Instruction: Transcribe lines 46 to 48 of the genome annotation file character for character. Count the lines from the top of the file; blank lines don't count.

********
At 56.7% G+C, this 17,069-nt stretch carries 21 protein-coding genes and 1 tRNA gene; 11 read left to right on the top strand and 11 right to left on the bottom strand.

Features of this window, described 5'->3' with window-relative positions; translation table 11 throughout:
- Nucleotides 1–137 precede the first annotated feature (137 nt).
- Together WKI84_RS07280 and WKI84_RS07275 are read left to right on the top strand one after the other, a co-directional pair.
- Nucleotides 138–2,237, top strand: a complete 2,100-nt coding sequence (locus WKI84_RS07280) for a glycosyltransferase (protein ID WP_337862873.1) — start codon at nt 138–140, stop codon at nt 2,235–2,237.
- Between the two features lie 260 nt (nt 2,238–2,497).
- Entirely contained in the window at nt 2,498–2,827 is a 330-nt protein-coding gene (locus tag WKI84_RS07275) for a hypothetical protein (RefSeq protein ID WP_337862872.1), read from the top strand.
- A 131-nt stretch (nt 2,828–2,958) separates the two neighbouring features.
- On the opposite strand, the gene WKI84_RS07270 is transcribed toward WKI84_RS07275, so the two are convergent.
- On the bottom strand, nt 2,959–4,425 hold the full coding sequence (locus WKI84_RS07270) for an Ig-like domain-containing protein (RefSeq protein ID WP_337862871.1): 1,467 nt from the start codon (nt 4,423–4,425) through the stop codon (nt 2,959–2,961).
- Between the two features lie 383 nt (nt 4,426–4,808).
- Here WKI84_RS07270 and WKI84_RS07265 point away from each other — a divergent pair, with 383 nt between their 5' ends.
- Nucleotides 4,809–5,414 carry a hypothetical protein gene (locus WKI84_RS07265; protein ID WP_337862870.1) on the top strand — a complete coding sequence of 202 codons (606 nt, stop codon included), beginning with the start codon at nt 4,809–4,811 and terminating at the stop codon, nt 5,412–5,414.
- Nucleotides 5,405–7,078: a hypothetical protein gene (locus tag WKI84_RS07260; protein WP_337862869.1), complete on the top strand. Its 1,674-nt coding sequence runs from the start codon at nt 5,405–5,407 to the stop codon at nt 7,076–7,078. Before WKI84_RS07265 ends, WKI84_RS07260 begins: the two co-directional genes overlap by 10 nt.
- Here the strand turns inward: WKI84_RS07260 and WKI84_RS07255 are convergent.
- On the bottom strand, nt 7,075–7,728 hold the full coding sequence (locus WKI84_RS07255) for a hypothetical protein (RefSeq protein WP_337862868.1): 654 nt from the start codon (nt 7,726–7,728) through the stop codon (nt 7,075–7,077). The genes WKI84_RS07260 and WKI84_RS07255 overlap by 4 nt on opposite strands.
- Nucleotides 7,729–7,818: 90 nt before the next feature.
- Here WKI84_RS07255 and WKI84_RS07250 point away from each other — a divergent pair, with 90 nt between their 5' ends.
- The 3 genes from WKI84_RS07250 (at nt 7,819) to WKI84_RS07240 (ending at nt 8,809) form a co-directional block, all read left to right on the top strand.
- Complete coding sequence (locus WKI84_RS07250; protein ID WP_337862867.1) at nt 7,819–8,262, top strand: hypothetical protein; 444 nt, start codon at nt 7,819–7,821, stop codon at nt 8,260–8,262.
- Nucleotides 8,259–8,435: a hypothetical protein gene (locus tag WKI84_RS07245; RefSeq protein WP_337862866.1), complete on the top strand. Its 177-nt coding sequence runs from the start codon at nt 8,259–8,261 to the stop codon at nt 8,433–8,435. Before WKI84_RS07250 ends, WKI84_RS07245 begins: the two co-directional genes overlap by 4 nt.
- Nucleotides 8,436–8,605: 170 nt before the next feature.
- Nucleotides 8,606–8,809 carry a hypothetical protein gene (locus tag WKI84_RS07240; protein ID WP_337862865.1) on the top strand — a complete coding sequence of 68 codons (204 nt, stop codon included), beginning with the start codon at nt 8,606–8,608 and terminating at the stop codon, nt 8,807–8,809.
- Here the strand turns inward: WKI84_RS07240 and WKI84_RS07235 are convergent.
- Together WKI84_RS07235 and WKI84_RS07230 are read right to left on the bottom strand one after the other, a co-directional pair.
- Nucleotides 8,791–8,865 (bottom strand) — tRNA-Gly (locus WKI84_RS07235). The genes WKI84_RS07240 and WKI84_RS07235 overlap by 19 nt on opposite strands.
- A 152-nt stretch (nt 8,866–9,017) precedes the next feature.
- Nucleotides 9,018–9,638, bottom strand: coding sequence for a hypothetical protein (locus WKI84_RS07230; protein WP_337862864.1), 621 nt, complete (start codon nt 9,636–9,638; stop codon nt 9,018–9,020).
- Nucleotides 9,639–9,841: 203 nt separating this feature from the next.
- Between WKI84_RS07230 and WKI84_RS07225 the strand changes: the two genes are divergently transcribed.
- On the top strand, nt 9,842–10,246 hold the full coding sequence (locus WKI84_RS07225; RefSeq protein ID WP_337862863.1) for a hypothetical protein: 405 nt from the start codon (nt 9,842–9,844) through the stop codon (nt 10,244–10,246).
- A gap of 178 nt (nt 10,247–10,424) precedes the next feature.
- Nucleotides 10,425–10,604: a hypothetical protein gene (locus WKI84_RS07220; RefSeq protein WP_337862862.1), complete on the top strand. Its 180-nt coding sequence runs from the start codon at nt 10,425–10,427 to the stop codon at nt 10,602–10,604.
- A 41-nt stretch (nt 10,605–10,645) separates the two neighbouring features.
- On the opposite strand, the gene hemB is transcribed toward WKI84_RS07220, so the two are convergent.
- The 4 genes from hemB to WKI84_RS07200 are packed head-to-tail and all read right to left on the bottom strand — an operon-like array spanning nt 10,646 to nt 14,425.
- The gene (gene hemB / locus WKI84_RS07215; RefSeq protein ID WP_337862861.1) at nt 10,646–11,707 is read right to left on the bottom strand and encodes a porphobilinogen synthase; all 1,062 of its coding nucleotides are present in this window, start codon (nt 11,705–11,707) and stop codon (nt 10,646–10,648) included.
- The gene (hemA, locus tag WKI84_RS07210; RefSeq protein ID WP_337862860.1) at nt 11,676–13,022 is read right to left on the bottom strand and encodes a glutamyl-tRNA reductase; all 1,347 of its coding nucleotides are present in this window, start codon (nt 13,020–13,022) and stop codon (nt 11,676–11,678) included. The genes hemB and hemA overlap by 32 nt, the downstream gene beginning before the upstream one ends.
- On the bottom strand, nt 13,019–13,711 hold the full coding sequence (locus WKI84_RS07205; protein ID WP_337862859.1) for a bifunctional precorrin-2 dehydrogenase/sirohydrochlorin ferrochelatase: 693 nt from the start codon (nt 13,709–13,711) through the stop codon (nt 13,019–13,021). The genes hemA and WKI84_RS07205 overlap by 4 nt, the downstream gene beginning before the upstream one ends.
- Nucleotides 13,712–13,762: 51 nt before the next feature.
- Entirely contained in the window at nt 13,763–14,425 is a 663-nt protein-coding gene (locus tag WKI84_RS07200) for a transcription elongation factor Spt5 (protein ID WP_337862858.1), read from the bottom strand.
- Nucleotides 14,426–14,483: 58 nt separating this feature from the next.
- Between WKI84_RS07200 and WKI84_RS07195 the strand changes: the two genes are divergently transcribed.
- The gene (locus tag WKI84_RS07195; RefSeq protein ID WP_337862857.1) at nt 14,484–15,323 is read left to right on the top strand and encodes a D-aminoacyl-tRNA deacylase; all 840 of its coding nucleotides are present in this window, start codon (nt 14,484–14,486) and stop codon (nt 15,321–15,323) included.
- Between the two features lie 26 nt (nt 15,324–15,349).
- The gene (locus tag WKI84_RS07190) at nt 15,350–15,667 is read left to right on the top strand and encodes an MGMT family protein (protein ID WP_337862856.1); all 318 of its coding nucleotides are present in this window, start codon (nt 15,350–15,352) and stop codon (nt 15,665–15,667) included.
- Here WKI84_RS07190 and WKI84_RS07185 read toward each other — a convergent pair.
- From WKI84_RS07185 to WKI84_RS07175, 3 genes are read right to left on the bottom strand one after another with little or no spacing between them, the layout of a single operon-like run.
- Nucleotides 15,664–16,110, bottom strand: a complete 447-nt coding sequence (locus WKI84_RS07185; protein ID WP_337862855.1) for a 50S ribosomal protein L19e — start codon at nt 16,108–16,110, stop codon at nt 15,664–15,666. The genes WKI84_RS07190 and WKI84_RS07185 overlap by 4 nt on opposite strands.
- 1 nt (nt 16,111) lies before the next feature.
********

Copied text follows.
- The gene (locus tag WKI84_RS07190) at nt 15,350–15,667 is read left to right on the top strand and encodes an MGMT family protein (protein ID WP_337862856.1); all 318 of its coding nucleotides are present in this window, start codon (nt 15,350–15,352) and stop codon (nt 15,665–15,667) included.
- Here WKI84_RS07190 and WKI84_RS07185 read toward each other — a convergent pair.
- From WKI84_RS07185 to WKI84_RS07175, 3 genes are read right to left on the bottom strand one after another with little or no spacing between them, the layout of a single operon-like run.